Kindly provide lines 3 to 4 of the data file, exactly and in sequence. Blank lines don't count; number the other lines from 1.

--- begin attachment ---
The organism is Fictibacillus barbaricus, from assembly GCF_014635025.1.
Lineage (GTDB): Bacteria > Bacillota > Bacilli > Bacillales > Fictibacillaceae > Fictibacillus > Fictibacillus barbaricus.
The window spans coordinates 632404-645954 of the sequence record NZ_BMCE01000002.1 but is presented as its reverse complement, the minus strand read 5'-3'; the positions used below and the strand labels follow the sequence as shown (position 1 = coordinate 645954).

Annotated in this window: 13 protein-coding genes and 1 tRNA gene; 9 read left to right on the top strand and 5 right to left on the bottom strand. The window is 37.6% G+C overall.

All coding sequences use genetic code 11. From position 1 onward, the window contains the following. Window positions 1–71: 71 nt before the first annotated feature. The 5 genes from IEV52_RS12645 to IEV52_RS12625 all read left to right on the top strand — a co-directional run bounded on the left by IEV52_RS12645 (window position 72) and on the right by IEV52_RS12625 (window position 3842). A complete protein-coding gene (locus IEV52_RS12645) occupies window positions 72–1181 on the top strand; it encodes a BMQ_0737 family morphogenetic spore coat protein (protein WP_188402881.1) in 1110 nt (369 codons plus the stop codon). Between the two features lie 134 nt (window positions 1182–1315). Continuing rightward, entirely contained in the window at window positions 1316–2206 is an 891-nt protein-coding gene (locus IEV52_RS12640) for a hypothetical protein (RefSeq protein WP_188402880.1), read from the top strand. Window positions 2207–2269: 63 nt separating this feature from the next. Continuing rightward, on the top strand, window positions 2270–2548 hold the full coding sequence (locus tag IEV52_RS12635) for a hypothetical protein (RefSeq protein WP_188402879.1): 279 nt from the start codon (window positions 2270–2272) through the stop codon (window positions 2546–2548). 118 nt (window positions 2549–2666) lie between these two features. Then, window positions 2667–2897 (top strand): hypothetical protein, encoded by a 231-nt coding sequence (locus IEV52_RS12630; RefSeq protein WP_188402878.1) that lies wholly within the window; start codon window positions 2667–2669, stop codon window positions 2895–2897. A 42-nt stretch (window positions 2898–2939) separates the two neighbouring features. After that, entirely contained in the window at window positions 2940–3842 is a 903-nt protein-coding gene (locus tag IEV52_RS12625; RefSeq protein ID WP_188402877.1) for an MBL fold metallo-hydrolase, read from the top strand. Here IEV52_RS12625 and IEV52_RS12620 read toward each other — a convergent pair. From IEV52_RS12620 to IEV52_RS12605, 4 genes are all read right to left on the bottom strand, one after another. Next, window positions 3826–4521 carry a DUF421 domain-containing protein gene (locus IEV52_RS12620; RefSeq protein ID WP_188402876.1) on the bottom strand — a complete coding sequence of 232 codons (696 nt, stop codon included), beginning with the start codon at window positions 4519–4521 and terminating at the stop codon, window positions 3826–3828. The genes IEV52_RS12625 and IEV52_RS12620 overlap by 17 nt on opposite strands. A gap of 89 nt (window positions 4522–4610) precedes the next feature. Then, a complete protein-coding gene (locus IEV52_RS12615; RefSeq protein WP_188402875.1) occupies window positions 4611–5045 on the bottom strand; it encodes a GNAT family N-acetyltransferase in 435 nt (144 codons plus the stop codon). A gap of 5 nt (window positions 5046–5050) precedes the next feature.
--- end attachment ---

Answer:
The window spans coordinates 632404-645954 of the sequence record NZ_BMCE01000002.1 but is presented as its reverse complement, the minus strand read 5'-3'; the positions used below and the strand labels follow the sequence as shown (position 1 = coordinate 645954).

Annotated in this window: 13 protein-coding genes and 1 tRNA gene; 9 read left to right on the top strand and 5 right to left on the bottom strand. The window is 37.6% G+C overall.